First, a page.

Belize as a cruise destination
When it comes to cruising to Belize, Gamero admits there’s nothing quite like it in the region. With Belize being a part of both the Caribbean and Central America, its uniqueness is sure to shine in a cruise itinerary shared with similar destinations. Currently, the cruise ships arriving in Belize also visit destinations such as Roatan, Honduras, and Cozumel, Mexico. Both of these places are known for their pristine beaches – much like Belize. So what makes Belize stand out?
“You won’t find archaeology sites in the near vicinity of the cruise ports that are competitive to us,” says Gamero. “We have Shark Ray Alley, we have the Lamanai Maya site where you get to go on the river then get to climb the actual site. This isn’t Disney, you know,” Gamero laughs. “This is real life, going through the jungle to climb a Maya temple!”
She mentions the numbers for upcoming calls are actually looking optimistic, with strong bookings all throughout the rest of the year and onward. October alone will have three ships in port, with the method of having staggering arrivals to ensure social distancing.
Belize is a tender port, and even so the data shows the port has a very high disembarkation rate and a high number of people going on tours. Cave tubing is one of the most popular tours passengers book, as the thrill and adventure are just what visitors want to experience in the short time they have.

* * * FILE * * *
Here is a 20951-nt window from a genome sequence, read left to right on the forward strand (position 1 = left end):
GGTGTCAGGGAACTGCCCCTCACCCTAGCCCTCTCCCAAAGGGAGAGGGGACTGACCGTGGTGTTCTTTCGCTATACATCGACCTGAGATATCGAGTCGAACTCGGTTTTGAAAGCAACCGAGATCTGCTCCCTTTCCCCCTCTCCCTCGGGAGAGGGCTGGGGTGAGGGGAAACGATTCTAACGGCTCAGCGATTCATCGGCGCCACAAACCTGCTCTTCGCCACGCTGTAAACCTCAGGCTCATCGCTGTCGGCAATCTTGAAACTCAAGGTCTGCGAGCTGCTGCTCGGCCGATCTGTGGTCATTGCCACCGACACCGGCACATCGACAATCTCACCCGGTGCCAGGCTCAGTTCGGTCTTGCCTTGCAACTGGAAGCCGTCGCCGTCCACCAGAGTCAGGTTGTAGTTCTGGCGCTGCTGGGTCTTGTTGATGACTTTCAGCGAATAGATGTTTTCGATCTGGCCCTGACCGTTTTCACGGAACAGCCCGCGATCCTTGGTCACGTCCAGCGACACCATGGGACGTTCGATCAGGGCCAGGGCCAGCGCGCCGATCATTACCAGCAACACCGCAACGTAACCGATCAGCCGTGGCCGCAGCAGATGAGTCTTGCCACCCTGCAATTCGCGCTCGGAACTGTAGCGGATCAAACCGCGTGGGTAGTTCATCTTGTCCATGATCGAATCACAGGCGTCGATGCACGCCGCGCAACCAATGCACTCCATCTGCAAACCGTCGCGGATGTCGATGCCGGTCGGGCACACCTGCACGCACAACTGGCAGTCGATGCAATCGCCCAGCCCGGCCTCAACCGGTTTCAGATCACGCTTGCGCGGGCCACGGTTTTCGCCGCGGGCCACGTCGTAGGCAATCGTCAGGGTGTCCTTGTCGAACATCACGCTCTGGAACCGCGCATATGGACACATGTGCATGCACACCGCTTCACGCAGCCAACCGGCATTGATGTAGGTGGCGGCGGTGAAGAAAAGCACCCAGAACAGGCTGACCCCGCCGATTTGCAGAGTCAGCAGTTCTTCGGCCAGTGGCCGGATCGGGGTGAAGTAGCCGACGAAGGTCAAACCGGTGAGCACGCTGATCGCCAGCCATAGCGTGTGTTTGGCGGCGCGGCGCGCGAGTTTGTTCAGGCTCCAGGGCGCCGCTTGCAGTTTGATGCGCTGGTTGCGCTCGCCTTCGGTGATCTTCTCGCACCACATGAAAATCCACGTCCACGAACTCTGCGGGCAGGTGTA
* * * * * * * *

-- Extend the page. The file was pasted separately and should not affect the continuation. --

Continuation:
Should you book a cruise?
People who cruise have been doing so for years. The cruising community is well aware of the broadened travel perspectives cruising grants you. “They don’t want to worry about unpacking every time, they want the entertainment, the theater experience, and visiting multiple destinations in one trip after being locked up for so long,” Gamero says. She adds that passengers are able to knock multiple items off their bucket list as opposed to normal vacation. (Though many cruisers eventually do become overnight visitors to Belize once they have gotten a “taste” of the country via cruise.)
So, there’s no doubt that if this fits your travel aesthetic, then cruising is definitely for you. But the ultimate question is, should you book a cruise right now? FSTV’s general manager says it’s all up to you.
“If you’re concerned about cruising, you might want to wait,” Gamero says. At the end of the day, she doesn’t want anybody to be constantly worrying when they’re supposed to be relaxing and having fun. “But if you are well informed and read up on experiences and have all the information, you’ll see it’s actually safer than getting on a plane.”
As it stands, many airports in the US do not require a negative test when traveling domestically, and others actually have lax requirements when it comes to COVID and social distancing. Not cruising.
“To me, Cruising is probably safer than any type of travel,” says Gamero. “So if you’re someone who suffers anxiety then maybe this is not ready for you quite as yet. But get informed and you’ll realize cruising is in fact the best option.”